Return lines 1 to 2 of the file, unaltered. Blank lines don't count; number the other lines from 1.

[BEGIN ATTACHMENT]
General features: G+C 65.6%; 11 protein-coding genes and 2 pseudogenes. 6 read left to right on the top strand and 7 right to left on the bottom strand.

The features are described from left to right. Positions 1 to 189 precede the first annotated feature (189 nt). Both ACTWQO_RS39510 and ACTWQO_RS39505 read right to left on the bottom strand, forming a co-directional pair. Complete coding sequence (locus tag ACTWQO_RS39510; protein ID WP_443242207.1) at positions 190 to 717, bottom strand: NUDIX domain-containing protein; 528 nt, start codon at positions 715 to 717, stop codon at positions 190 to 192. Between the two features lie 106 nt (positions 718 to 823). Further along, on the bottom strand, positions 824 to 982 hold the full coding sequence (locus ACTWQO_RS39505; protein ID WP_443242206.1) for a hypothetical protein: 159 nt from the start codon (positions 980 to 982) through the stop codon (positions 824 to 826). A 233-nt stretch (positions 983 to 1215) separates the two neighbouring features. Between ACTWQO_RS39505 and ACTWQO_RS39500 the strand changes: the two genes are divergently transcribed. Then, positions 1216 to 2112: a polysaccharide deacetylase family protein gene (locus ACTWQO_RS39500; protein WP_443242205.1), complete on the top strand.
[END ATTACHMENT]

General features: G+C 65.6%; 11 protein-coding genes and 2 pseudogenes. 6 read left to right on the top strand and 7 right to left on the bottom strand.

The features are described from left to right. Positions 1 to 189 precede the first annotated feature (189 nt). Both ACTWQO_RS39510 and ACTWQO_RS39505 read right to left on the bottom strand, forming a co-directional pair. Complete coding sequence (locus tag ACTWQO_RS39510; protein ID WP_443242207.1) at positions 190 to 717, bottom strand: NUDIX domain-containing protein; 528 nt, start codon at positions 715 to 717, stop codon at positions 190 to 192. Between the two features lie 106 nt (positions 718 to 823). Further along, on the bottom strand, positions 824 to 982 hold the full coding sequence (locus ACTWQO_RS39505; protein ID WP_443242206.1) for a hypothetical protein: 159 nt from the start codon (positions 980 to 982) through the stop codon (positions 824 to 826). A 233-nt stretch (positions 983 to 1215) separates the two neighbouring features. Between ACTWQO_RS39505 and ACTWQO_RS39500 the strand changes: the two genes are divergently transcribed. Then, positions 1216 to 2112: a polysaccharide deacetylase family protein gene (locus ACTWQO_RS39500; protein WP_443242205.1), complete on the top strand.